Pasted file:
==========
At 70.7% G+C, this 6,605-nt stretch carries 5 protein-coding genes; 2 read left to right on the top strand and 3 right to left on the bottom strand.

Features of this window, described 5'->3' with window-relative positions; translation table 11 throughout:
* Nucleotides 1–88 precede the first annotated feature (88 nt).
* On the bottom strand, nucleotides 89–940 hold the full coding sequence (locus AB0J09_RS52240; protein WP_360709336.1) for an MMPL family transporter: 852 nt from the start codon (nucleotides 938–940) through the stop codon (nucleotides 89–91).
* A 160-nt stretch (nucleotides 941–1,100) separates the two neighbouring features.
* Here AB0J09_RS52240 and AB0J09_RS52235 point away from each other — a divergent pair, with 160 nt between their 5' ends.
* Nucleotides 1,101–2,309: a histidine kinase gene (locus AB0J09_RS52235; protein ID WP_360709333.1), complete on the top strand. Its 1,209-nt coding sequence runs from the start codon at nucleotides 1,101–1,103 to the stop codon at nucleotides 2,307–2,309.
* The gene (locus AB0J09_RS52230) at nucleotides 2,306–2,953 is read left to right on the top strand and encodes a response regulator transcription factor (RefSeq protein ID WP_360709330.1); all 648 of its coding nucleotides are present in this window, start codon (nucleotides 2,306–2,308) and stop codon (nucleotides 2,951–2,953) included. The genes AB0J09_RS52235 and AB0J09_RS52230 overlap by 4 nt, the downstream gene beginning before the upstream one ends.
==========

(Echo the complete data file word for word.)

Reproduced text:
At 70.7% G+C, this 6,605-nt stretch carries 5 protein-coding genes; 2 read left to right on the top strand and 3 right to left on the bottom strand.

Features of this window, described 5'->3' with window-relative positions; translation table 11 throughout:
* Nucleotides 1–88 precede the first annotated feature (88 nt).
* On the bottom strand, nucleotides 89–940 hold the full coding sequence (locus AB0J09_RS52240; protein WP_360709336.1) for an MMPL family transporter: 852 nt from the start codon (nucleotides 938–940) through the stop codon (nucleotides 89–91).
* A 160-nt stretch (nucleotides 941–1,100) separates the two neighbouring features.
* Here AB0J09_RS52240 and AB0J09_RS52235 point away from each other — a divergent pair, with 160 nt between their 5' ends.
* Nucleotides 1,101–2,309: a histidine kinase gene (locus AB0J09_RS52235; protein ID WP_360709333.1), complete on the top strand. Its 1,209-nt coding sequence runs from the start codon at nucleotides 1,101–1,103 to the stop codon at nucleotides 2,307–2,309.
* The gene (locus AB0J09_RS52230) at nucleotides 2,306–2,953 is read left to right on the top strand and encodes a response regulator transcription factor (RefSeq protein ID WP_360709330.1); all 648 of its coding nucleotides are present in this window, start codon (nucleotides 2,306–2,308) and stop codon (nucleotides 2,951–2,953) included. The genes AB0J09_RS52235 and AB0J09_RS52230 overlap by 4 nt, the downstream gene beginning before the upstream one ends.